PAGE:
||THE DEAN MARTIN SHOW
US entertainment icon in his own variety series.
1965 - 1973
When the comic team of Dean Martin and Jerry Lewis broke up for good in 1956 after nearly ten years of success in nightclubs, television and film, most believed Lewis would be the star attraction, while Martin would fade into obscurity.
At first, that seemed to be the case, as Jerry Lewis went from one triumph to another in the late 50's and early 60's with various film projects such as “The Errand Boy” and “Cinderfella”. By contrast, Dean Martin’s first post-breakup film, a slight comedy called “10,000 Bedrooms,” nearly destroyed his career. But Martin’s fortunes changed with his well-received role in the 1958 Marlon Brando drama “The Young Lions,” leading to other film roles and a series of successful television appearances.
His Las Vegas shows with buddies Frank Sinatra and Sammy Davis Junior in Las Vegas–the famed “Rat Pack”–was the stuff of legend. He also found renewed success on records; his 1964 up-tempo ballad “Everybody Loves Somebody,” did what few other American artists could do at the time–it knocked The Beatles (“A Hard Days Night”) off the number one spot on the singles charts!
By 1965, NBC–which was heavily into musical variety as part of its lineup–expressed interest in a show built around the laid-back Italian crooner. Martin wanted no part of it; to ensure its rejection, he demanded a large amount of money, wanted all the rerun rights, and said he would work just one day a week for rehearsals and tapings! Much to his surprise, NBC said yes to all his demands. Martin admitted the network “should have thrown (his demands) in my face, but they agreed to it all. So what the hell, I had to show up!”
With veteran producer Greg Garrison at the helm (he produced Kate Smith’s and Milton Berle’s variety series), “The Dean Martin Show”--in living color, complete with the requisite NBC peacock--made its debut on September 16th, 1965. Pianist Ken Lane was his only regular, the series was initially just Dean hosting and singing, while big-name acts filled the hour. After a strong start, viewers turned away, possibly disappointed because there was not enough Dean. Garrison brought in musical director Lee Hale to help revise the format. Hale complied by paring down the number of guests and making Dean more comfortable with the show. Though he would only do a dress rehearsal before the final taping Sunday nights, Hale and Garrison’s teaming of just the right guest stars and songs or skits allowed the crooner to relax more; his persona of a boozing, womanizing playboy was just right for the swinging 1960's. The ever-present “drink” in Dean’s hand on the show was usually apple juice. To those who thought Martin was on the sauce when the cameras rolled, he had this response:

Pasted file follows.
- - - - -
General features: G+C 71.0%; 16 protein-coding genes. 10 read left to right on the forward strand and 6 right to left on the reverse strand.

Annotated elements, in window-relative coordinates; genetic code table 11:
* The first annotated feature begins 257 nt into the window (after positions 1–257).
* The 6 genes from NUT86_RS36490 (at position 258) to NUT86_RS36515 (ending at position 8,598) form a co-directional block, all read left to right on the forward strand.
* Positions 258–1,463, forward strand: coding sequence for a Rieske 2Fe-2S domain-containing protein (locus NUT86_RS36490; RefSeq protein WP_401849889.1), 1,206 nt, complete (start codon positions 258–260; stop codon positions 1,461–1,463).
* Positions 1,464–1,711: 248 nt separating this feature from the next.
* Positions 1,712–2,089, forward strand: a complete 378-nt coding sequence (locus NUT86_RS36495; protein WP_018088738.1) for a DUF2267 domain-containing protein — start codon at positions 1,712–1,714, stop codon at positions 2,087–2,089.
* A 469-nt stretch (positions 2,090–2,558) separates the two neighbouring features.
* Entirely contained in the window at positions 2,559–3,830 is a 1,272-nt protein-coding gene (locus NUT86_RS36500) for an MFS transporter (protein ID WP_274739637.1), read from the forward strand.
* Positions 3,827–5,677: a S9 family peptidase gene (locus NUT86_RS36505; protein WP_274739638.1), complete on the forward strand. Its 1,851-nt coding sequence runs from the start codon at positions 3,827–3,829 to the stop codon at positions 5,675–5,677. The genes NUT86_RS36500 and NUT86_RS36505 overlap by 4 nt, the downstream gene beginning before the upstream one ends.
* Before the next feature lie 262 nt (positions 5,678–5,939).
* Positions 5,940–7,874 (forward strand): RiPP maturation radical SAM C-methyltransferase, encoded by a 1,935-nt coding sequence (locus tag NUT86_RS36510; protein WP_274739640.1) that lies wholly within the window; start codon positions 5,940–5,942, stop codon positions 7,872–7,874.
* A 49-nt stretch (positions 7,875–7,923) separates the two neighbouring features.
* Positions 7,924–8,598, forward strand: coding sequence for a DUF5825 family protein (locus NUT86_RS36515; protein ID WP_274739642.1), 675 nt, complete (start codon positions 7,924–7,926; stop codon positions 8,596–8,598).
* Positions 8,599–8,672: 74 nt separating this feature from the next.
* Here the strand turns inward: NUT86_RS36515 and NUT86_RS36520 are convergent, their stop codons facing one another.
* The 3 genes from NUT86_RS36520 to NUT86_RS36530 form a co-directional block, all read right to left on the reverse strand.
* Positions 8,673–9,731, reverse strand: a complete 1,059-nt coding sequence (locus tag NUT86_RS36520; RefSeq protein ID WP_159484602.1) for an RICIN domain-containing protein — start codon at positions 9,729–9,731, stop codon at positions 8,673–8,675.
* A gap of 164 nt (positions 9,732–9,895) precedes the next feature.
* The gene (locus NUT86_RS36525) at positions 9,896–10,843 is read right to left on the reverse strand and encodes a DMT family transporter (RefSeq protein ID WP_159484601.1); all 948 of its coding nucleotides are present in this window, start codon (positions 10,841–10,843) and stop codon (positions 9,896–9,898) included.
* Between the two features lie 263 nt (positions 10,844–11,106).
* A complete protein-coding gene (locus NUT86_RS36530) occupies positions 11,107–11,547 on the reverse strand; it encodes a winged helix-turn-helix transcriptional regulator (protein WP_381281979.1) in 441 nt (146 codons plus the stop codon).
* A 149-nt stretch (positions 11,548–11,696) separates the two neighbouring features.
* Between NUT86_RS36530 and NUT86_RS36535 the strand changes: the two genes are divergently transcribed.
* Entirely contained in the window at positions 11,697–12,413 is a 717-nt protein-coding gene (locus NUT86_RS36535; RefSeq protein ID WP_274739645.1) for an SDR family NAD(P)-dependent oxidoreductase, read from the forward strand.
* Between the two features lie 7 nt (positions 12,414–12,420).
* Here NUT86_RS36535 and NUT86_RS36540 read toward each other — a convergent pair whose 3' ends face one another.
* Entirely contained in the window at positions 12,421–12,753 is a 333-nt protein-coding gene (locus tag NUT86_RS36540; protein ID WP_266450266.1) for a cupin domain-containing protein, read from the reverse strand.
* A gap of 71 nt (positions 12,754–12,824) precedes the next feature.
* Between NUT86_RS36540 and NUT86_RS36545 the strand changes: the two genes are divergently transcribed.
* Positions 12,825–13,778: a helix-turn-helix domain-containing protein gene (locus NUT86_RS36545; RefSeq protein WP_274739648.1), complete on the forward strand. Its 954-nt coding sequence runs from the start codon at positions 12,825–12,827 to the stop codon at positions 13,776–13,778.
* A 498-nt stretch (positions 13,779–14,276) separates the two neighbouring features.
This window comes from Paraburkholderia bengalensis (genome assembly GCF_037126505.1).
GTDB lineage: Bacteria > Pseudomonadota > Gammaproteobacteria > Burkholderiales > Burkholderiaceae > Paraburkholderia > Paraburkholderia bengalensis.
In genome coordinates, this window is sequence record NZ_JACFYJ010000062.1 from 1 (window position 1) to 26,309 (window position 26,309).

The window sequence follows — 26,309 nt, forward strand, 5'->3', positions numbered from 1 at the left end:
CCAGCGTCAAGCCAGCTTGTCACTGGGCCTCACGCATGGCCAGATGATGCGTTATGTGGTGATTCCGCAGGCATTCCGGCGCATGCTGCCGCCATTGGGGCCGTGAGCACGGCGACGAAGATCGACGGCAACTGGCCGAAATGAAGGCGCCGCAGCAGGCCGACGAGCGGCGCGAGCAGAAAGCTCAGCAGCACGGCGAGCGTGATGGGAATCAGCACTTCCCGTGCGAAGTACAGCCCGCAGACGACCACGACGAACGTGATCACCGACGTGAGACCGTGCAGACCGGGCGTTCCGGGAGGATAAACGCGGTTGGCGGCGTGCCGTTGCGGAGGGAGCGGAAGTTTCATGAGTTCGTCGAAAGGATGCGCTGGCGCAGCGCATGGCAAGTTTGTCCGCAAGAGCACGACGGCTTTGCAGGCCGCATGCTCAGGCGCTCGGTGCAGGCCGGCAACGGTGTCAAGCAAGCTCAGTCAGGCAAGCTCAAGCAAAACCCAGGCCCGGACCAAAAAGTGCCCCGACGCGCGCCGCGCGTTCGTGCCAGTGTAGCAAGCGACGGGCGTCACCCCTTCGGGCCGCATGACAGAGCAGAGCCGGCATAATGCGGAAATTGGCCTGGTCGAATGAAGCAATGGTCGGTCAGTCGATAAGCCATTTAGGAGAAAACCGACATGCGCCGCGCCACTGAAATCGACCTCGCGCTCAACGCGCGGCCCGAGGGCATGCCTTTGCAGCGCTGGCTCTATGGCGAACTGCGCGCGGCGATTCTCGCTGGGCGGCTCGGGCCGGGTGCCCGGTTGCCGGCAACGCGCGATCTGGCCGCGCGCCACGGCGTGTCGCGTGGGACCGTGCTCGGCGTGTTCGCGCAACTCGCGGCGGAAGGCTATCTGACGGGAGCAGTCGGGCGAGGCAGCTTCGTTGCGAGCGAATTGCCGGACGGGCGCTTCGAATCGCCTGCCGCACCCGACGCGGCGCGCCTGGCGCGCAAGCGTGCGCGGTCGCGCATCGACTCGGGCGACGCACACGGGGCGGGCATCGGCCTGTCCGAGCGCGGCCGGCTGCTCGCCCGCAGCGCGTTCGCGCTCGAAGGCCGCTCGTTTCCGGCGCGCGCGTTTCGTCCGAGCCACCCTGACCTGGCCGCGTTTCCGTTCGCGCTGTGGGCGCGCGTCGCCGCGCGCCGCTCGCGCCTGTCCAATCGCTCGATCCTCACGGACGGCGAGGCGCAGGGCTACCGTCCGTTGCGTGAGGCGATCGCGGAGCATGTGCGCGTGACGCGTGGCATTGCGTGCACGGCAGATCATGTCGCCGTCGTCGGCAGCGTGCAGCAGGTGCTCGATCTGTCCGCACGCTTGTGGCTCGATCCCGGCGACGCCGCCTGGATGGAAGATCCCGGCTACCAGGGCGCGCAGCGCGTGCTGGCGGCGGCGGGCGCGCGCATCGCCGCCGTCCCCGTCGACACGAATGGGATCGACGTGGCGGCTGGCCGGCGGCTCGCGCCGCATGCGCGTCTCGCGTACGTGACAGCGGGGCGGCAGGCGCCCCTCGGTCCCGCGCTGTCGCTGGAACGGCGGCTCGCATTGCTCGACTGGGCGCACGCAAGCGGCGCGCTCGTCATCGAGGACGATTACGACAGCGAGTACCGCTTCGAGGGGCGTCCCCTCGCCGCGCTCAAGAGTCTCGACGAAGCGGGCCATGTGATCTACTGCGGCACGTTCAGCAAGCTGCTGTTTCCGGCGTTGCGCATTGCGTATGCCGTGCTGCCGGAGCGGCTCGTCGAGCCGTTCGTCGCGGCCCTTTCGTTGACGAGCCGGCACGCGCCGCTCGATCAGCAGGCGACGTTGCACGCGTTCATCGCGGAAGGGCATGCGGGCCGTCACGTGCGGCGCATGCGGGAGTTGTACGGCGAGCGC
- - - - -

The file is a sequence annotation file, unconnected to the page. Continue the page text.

"How could a drunk get up at six o'clock in the morning, play nine holes of golf and then spend the rest of the day working on a show he's never even seen before, with music cues, tricky arrangements and all the rest of it?".
Viewers liked the relaxed, spontaneous Dean. And they responded; ratings started to go up. By its second season, “The Dean Martin Show” landed in television’s top 20 and remained a top ten attraction for the rest of the decade. Much of the reason was Dean himself. At a time when many young people talked about “free love” and an new, open sexuality, Dean was comfortably at ease with himself, treating women as sex objects and making relatively clean jokes about certain parts of their anatomy. For a large portion of the American population with more traditional views of sex and the role of the sexes, “The Dean Martin Show” was a familiar oasis in a fast-changing world.